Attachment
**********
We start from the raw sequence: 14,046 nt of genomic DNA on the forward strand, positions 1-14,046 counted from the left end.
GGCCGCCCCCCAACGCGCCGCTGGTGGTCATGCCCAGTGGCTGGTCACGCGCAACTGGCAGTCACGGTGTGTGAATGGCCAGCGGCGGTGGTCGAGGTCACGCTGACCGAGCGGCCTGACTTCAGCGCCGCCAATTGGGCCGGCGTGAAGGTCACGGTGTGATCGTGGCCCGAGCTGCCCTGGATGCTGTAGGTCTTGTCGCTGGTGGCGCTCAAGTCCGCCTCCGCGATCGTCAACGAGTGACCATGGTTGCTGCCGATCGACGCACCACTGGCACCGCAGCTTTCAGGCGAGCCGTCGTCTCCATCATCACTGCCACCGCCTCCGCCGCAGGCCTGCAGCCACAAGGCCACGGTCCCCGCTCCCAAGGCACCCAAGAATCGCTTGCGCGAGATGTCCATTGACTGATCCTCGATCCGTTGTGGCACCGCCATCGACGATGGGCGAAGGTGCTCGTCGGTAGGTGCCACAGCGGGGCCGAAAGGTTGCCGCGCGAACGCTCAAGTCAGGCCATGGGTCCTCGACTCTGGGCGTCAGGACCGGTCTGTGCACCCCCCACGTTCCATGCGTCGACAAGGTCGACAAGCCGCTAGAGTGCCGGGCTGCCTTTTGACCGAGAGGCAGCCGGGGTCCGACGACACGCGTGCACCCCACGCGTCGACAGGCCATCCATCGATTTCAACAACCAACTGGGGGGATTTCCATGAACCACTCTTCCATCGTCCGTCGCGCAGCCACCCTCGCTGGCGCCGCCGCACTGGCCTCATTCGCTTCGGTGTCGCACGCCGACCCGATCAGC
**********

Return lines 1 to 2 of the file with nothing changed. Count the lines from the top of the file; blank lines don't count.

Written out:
We start from the raw sequence: 14,046 nt of genomic DNA on the forward strand, positions 1-14,046 counted from the left end.
GGCCGCCCCCCAACGCGCCGCTGGTGGTCATGCCCAGTGGCTGGTCACGCGCAACTGGCAGTCACGGTGTGTGAATGGCCAGCGGCGGTGGTCGAGGTCACGCTGACCGAGCGGCCTGACTTCAGCGCCGCCAATTGGGCCGGCGTGAAGGTCACGGTGTGATCGTGGCCCGAGCTGCCCTGGATGCTGTAGGTCTTGTCGCTGGTGGCGCTCAAGTCCGCCTCCGCGATCGTCAACGAGTGACCATGGTTGCTGCCGATCGACGCACCACTGGCACCGCAGCTTTCAGGCGAGCCGTCGTCTCCATCATCACTGCCACCGCCTCCGCCGCAGGCCTGCAGCCACAAGGCCACGGTCCCCGCTCCCAAGGCACCCAAGAATCGCTTGCGCGAGATGTCCATTGACTGATCCTCGATCCGTTGTGGCACCGCCATCGACGATGGGCGAAGGTGCTCGTCGGTAGGTGCCACAGCGGGGCCGAAAGGTTGCCGCGCGAACGCTCAAGTCAGGCCATGGGTCCTCGACTCTGGGCGTCAGGACCGGTCTGTGCACCCCCCACGTTCCATGCGTCGACAAGGTCGACAAGCCGCTAGAGTGCCGGGCTGCCTTTTGACCGAGAGGCAGCCGGGGTCCGACGACACGCGTGCACCCCACGCGTCGACAGGCCATCCATCGATTTCAACAACCAACTGGGGGGATTTCCATGAACCACTCTTCCATCGTCCGTCGCGCAGCCACCCTCGCTGGCGCCGCCGCACTGGCCTCATTCGCTTCGGTGTCGCACGCCGACCCGATCAGC